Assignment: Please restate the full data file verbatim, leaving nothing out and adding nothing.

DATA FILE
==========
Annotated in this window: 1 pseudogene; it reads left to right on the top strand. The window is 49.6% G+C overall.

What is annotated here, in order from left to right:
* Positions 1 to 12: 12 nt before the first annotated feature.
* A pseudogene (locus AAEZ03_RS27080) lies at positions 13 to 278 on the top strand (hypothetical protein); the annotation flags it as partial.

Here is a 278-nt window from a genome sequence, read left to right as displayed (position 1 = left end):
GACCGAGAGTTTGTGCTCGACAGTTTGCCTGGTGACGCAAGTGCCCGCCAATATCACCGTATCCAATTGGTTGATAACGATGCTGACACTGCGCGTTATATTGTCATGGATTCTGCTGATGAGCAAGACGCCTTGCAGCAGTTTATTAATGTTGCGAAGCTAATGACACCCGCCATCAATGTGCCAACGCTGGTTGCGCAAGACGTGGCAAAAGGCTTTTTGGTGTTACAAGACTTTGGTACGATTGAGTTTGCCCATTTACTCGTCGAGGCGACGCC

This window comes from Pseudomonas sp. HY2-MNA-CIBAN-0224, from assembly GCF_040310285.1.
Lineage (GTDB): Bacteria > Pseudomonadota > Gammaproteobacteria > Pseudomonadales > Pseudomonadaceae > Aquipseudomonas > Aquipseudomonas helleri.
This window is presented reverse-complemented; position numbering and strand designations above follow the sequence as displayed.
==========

Annotated in this window: 1 pseudogene; it reads left to right on the top strand. The window is 49.6% G+C overall.

What is annotated here, in order from left to right:
* Positions 1 to 12: 12 nt before the first annotated feature.
* A pseudogene (locus AAEZ03_RS27080) lies at positions 13 to 278 on the top strand (hypothetical protein); the annotation flags it as partial.

Here is a 278-nt window from a genome sequence, read left to right as displayed (position 1 = left end):
GACCGAGAGTTTGTGCTCGACAGTTTGCCTGGTGACGCAAGTGCCCGCCAATATCACCGTATCCAATTGGTTGATAACGATGCTGACACTGCGCGTTATATTGTCATGGATTCTGCTGATGAGCAAGACGCCTTGCAGCAGTTTATTAATGTTGCGAAGCTAATGACACCCGCCATCAATGTGCCAACGCTGGTTGCGCAAGACGTGGCAAAAGGCTTTTTGGTGTTACAAGACTTTGGTACGATTGAGTTTGCCCATTTACTCGTCGAGGCGACGCC

This window comes from Pseudomonas sp. HY2-MNA-CIBAN-0224, from assembly GCF_040310285.1.
Lineage (GTDB): Bacteria > Pseudomonadota > Gammaproteobacteria > Pseudomonadales > Pseudomonadaceae > Aquipseudomonas > Aquipseudomonas helleri.
This window is presented reverse-complemented; position numbering and strand designations above follow the sequence as displayed.